The estimate which accompanies the report, is made in Philadelphia. But if the appearance of our being involved in the European war should continue it is very questionable whether the actual cost will not considerably exceed the estimate.5 All which is humbly submitted

H. Knox secy of war

LS, DLC:GW; LB, DLC:GW. The closing on the LS is in Knox’s writing.

1“An Act to provide a Naval Armament,” 27 March, provided for “four ships to carry forty-four guns each, and two ships to carry thirty-six guns each” (Stat description begins Richard Peters, ed. The Public Statutes at Large of the United States of America, from the Organization of the Government in 1789, to March 3, 1845 . . .. 8 vols. Boston, 1845-67. description ends . 1:350).

2Shipwright Joshua Humphreys (1751–1838), at 218 Swanson Street, received an appointment as naval constructor for the 44-gun frigate United States, which was built at Philadelphia (Philadelphia Directory 1794 description begins James Hardie. The Philadelphia Directory and Register . . .. Philadelphia, 1794. description ends , 74; and Knox to Humphreys, 28 June, DNA: RG 45, Letters Sent by the War Department Relating to Naval Matters). Col. Joseph Marsh was located at 23 Christian Street, Southwark (Philadelphia Directory 1794 description begins James Hardie. The Philadelphia Directory and Register . . .. Philadelphia, 1794. description ends , 95). John Wharton (c.1732–1799), a Philadelphia shipbuilder, served on the Continental Navy Board, 1778–80.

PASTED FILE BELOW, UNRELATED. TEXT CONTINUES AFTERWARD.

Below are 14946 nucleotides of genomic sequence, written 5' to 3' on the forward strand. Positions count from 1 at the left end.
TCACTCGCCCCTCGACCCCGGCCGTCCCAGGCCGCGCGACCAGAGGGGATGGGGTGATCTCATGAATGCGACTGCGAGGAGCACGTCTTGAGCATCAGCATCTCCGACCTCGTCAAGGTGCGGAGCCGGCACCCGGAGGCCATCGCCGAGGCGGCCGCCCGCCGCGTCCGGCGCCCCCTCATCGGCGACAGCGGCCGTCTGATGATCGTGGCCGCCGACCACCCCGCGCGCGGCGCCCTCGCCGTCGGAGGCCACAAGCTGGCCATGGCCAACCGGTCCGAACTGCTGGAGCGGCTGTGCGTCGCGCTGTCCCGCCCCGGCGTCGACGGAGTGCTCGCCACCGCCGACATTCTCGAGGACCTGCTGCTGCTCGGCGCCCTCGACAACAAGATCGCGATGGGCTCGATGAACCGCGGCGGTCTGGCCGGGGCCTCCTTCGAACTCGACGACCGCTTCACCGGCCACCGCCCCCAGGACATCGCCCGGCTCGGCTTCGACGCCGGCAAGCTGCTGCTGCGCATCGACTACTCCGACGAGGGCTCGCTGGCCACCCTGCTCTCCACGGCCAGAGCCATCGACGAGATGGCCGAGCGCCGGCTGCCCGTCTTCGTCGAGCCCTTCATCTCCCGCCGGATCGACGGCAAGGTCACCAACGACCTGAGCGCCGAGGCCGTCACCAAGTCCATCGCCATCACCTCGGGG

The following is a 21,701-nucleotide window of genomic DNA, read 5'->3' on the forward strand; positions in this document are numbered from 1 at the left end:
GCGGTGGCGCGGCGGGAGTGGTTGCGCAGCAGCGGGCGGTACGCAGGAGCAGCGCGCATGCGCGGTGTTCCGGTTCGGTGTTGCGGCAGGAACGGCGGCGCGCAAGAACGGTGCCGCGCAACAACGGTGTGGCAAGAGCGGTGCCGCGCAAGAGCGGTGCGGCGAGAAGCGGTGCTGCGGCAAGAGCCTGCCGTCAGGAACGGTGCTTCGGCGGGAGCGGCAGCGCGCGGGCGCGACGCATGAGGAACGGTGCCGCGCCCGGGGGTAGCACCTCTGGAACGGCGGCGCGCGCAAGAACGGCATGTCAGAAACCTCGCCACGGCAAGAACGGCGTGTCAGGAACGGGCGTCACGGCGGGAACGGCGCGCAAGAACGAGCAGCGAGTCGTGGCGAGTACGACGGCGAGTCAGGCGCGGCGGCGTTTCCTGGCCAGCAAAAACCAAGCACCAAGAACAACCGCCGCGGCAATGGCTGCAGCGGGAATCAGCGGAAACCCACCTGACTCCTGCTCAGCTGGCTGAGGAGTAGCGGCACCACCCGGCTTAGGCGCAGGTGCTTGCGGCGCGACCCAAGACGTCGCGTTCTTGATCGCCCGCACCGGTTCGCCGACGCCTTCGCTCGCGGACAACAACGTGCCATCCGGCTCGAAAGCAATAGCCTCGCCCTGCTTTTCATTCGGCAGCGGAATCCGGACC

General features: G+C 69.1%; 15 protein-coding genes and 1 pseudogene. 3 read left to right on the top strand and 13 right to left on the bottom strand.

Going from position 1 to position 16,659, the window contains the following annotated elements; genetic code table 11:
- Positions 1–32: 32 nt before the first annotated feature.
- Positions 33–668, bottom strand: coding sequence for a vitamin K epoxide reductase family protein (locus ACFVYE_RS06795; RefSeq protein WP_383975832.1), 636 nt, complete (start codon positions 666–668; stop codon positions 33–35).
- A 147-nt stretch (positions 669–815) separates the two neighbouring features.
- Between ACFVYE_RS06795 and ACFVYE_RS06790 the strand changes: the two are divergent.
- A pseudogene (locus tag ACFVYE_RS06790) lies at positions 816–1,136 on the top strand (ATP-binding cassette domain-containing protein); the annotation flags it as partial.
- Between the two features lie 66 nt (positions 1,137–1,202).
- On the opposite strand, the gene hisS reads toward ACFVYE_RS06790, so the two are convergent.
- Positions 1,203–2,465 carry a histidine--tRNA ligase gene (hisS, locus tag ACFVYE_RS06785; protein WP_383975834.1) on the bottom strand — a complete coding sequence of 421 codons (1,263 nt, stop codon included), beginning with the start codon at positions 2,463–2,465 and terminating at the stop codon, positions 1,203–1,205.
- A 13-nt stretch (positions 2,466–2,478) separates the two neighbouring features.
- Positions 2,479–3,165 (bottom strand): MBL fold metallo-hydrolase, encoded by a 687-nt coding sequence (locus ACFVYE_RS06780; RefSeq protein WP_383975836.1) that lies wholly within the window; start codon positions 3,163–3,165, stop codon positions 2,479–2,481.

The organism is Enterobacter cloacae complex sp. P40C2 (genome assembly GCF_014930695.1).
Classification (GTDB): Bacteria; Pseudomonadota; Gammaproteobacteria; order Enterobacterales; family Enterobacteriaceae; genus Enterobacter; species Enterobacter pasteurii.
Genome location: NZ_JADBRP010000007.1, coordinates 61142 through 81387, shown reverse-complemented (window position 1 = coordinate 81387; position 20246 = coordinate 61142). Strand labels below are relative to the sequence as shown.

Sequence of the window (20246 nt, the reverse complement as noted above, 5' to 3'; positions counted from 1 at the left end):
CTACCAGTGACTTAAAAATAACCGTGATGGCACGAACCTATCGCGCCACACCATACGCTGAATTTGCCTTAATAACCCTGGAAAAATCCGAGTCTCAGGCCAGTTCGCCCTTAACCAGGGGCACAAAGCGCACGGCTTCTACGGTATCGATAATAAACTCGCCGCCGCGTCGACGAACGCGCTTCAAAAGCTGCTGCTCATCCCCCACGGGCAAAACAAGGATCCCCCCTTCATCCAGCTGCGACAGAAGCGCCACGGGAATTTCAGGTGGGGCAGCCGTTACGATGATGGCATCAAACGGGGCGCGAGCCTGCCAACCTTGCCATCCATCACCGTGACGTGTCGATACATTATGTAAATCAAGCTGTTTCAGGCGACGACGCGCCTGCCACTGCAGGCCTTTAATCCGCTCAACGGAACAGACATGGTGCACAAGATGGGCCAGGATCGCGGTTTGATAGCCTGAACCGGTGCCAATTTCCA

3Thomas Penrose (1734–1815) was at 27 Swanson Street, Southwark, and also at 85 Penn Street. Knox presumably meant Joseph (d. 1797) and Samuel Bowers, shipbuilders at Point Pleasant, near Kensington (Philadelphia Directory 1794 description begins James Hardie. The Philadelphia Directory and Register . . .. Philadelphia, 1794. description ends , 15, 119).

4In the 1770s, John Hacket was associated with his relative William Hacket in shipbuilding at Salisbury, Massachusetts. For Knox’s letter to John Hacket of 1 April, see DNA: RG 45, Letters Sent by the War Department Relating to Naval Matters. The Revolutionary War frigate Alliance was a 36-gun frigate. Originally named the Hancock, it was launched in 1778. Capt. John Barry commanded the Alliance from September 1780 until its sale to private owners after the war.

5The enclosed estimate of 15 April (DLC:GW) reads: “Estimate of the building and fitting a frigate of 1430 51/95 tons the proposed size of a forty four gun ship—and also one of 1145 25/95 tons, the proposed size of a thirty six gun ship—

  Pennsa. Curry
Carpenter’s bill complete £9.—.—
Smith’s bill including Anchors  4. 5.—
Joyner’s bill for stuff & work —.17.6
Boat builder’s bill —. 3.6
Painter & Plumber’s bills —. 7.6
Carver’s bill —. 4.6
Cooper’s do for 6 months water —.12.6
Blockmaker’s bill —. 7.6
Mast maker’s bill —.11.3
Rigger’s bill with Cordage  3.—.—
Sail Cloth & Sailmaker’s bill, 2 suits  3. 5.—
Chandler’s bill for locks, hinges, colors and other small charges  1. 2.6
The cannon & ordnance stores are not included in this estimate  
For one ton £23.16.9
  Pennsa. Curry
44 Guns 1430 51/95 tons at £23.16.9 £34.100. 8. 5¼
36. 1145 25/95 tons at do 27.300.12. 6”